Non-Financial returns:- The joy of doing what you love and the freedom to manage yourself is a very valid non-monetary return business owners gain. Being such a personal consideration it is difficult to factor a value on this, however it may be sufficiently large to justify ongoing low returns.
Critically, all these considerations and trade-offs needs to be measured and monitored to ensure running your business remains worthwhile year-in and year-out.
When Planning and budgeting start by including ALL your time, money and non-financial contributions into the bottom line in a really transparent way. The transparency enables you to then CHOOSE to pay a salary covering any portion of your time, or choose to take that amount as a fancy car instead, or set up a trust to redistribute earnings to his family, or reinvest it to grow some more, or take some extra tax effective measures etc etc. There are countless decisions to swap and shuffle things about to suit your own world. But, regardless of how you shuffle things, your business should be at least as rewarding as working or investing elsewhere, and without tracking and monitoring exactly what is going where you are unable to make well informed decisions.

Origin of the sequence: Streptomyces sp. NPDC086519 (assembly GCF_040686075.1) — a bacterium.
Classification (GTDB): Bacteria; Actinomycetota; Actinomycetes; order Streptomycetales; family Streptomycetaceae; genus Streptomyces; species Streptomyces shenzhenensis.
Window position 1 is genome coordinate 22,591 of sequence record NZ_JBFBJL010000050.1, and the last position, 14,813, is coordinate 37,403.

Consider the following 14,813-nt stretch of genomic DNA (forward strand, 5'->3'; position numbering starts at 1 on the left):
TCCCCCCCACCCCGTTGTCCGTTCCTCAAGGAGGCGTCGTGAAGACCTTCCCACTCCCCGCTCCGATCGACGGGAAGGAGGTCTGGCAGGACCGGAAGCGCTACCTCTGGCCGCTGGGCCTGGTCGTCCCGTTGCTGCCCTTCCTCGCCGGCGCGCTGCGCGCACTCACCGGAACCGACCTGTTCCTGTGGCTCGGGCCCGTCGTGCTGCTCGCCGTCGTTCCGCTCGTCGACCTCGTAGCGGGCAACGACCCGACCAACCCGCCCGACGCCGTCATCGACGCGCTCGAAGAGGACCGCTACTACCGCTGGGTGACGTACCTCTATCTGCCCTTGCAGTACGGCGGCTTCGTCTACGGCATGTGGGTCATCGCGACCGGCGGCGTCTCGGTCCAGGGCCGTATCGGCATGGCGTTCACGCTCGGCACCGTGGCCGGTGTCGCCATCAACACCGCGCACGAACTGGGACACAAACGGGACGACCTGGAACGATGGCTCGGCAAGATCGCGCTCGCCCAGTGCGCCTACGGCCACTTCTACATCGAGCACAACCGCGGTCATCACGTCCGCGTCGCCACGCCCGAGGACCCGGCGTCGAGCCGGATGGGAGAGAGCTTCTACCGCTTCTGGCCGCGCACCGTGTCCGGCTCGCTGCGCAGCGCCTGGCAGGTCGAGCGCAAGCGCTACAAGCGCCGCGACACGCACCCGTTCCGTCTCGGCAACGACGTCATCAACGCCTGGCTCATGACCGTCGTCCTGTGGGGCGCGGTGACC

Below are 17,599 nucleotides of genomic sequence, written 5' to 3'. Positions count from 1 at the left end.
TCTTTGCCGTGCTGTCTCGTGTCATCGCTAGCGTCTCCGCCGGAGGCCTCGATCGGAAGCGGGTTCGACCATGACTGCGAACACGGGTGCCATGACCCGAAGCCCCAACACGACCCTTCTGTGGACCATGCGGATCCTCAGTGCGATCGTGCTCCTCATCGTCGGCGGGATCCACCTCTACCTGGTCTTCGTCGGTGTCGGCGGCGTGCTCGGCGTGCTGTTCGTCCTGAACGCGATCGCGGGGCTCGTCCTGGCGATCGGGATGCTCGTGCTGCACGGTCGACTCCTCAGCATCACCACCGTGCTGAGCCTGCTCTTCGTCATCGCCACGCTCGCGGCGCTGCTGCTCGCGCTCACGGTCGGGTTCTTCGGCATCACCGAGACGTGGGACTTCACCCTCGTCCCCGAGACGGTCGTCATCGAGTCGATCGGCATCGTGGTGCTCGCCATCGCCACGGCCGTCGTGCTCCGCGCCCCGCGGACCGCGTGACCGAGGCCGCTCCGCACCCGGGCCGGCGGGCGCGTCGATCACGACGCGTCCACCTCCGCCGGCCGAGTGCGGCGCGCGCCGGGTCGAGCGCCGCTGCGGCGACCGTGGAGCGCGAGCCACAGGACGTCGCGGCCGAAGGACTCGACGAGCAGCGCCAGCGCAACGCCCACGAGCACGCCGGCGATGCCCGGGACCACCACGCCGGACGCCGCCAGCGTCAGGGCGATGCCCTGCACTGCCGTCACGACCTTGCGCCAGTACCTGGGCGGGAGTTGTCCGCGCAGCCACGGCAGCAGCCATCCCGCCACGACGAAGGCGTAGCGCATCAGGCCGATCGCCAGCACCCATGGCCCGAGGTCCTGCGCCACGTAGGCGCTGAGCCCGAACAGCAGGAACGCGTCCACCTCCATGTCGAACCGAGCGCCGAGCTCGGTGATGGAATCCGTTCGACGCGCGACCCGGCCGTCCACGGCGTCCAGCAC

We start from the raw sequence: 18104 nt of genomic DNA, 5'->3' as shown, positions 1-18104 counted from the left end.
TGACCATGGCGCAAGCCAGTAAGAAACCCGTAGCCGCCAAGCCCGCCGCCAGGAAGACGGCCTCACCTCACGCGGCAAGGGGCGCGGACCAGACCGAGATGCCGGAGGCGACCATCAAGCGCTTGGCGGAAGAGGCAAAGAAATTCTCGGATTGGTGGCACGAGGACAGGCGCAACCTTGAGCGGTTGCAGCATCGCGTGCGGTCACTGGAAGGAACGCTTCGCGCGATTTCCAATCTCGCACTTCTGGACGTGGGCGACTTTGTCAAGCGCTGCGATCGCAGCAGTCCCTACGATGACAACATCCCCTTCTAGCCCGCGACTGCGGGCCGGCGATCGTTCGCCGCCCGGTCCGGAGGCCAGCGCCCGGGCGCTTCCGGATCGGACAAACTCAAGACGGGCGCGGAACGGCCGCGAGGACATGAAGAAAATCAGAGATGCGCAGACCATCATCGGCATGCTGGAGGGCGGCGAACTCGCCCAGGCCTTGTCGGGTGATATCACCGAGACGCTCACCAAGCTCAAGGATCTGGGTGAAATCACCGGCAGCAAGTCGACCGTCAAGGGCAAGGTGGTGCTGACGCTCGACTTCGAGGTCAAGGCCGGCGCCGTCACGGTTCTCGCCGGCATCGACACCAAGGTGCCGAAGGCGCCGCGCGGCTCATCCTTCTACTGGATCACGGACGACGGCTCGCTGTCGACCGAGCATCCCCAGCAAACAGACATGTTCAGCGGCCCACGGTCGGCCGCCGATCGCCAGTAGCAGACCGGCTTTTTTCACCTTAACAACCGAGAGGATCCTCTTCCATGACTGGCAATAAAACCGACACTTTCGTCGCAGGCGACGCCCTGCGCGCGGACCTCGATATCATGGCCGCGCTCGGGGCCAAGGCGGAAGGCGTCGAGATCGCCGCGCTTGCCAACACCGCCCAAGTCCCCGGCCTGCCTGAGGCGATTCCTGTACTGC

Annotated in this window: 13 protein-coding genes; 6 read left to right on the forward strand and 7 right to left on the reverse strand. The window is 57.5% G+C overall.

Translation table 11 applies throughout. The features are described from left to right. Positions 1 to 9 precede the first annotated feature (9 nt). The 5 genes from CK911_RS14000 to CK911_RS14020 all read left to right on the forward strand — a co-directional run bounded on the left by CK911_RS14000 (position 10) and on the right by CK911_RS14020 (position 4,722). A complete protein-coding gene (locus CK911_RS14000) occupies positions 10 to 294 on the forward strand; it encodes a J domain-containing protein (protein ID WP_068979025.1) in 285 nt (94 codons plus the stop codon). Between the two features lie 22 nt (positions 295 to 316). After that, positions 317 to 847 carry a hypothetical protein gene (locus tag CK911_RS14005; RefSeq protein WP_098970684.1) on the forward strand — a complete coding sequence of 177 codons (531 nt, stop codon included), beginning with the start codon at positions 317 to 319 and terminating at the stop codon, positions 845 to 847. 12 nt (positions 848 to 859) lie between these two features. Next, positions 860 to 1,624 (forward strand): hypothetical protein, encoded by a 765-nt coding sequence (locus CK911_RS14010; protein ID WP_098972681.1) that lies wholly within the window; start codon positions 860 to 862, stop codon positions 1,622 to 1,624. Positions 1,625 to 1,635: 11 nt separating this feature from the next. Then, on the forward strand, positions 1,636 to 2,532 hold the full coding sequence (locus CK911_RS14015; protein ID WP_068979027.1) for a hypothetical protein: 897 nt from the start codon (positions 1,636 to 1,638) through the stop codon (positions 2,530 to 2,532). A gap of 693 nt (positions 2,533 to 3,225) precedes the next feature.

The fact remains you took a gamble by going into business! Without fully understanding ALL the costs, if you exclude your own time and contributions to “boost his bottom line”, how will he ever know if you are winning the bet?
P.S. More is fine If your business is very profitable and generating more than enough to cover your time and a good return on investment by all means go ahead and take more profit. Unfortunately in the SME space, I see this all too rarely so the article has been slanted accordingly.
What are your thoughts on this Profit v Salary Dilemma?
(share in the comments at the bottom of the page so the 500 or so people that regularly view these posts will benefit too.)